About My Brown Satchel

The Story of the Brown Satchel, The Inspiration and The Author.

The Story.

The Brown Satchel held documents. Documents that contained choices and life and death decisions. The contents represented a topic that often never sees the light of day and goes to the grave with most of the human race.

The topic is either taboo for some cultures, is steeped in tradition for other cultures or is palmed off as something we shouldn’t have to worry about.

The contents of the Brown Satchel were the carefully thought out plans for a man who took responsibility for every aspect of his life and as we were to discover, every aspect of his death!

The Inspiration

My siblings and I are the fortunate children of an amazing father who demonstrated how to take 100% responsibility for our lives, our choices, the resulting benefits and consequences.

Original Owner of the Brown SatchelUnbeknown to us, he was also taking 100% responsibility for the planning and arrangements of his own funeral, his estate and the ongoing care of our mother in advance of his own death.

Days before he passed away he spoke about various arrangements he had made and said, “you will find them all documented in My Brown Satchel”.

As our large family had converged on the family home from our respective countries and towns during our fathers ailing health, we one day decided to examine the contents of the satchel while we still had some time to discuss them with our father.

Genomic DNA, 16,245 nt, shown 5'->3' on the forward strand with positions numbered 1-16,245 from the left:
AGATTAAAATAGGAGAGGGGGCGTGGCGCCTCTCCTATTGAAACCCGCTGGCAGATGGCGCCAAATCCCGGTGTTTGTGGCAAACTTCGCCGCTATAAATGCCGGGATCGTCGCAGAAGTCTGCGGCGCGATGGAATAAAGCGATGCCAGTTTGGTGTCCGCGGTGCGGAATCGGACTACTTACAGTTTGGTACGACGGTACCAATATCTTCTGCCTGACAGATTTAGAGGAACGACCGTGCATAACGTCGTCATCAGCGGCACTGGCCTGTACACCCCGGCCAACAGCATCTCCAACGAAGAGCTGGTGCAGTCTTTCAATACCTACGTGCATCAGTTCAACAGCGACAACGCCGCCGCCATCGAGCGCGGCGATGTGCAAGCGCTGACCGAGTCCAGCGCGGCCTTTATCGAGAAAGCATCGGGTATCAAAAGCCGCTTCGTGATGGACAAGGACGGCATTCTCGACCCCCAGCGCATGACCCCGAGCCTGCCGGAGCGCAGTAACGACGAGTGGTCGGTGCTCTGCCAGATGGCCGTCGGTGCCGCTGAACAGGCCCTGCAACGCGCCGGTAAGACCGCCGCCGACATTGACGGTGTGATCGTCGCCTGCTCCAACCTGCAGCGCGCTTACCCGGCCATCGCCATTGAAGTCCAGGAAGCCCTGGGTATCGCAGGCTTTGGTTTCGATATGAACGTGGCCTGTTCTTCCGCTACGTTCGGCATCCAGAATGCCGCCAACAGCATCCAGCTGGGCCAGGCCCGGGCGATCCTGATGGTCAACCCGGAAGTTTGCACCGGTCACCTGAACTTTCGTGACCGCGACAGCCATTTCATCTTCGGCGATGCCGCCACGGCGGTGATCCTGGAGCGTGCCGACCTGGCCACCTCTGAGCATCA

What we discovered was amazing. He had taken care of all of his funeral arrangements, organised the service and venue, a poem, catering, burial plot and plaque, undertaker, instructions on death notices, finances, wills, bequeaths and so much more.

sharing funeral plansWe carefully replaced the contents of the Brown Satchel and returned it to his room. We had no questions. He had taken care of everything. We talked about it amongst ourselves as he had just lifted a great weight from our shoulders.

Prior to the Brown Satchel, we had touched briefly on some of the topics surrounding his death but it didn’t feel right making the plans while he was still with us. Many people are unable to make arrangements for someone’s death before they have died. Mainly because it is considered unethical, rude and insensitive, not to mention, sad and confronting!

Thanks to our father, he taught us how to take charge of those important arrangements so our loved ones are never placed in this uncomfortable situation!

keep funeral plans togetherThe Author

I share topics surrounding our impending death, ill health and arrangements for when we are gone as they are important to ourselves and others. There is way too much at stake to not make plans. Leaving it to someone else, who is most likely mourning, is unfair in my opinion! Our plans for when we die belong to us to take care of – while we are able to!

My name is Chrissie. I have created this website to share many topics, tools and guides. Anyone can plan their Wills and Wishes for their own Brown Satchel!

~Chrissie

important documents
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12 comments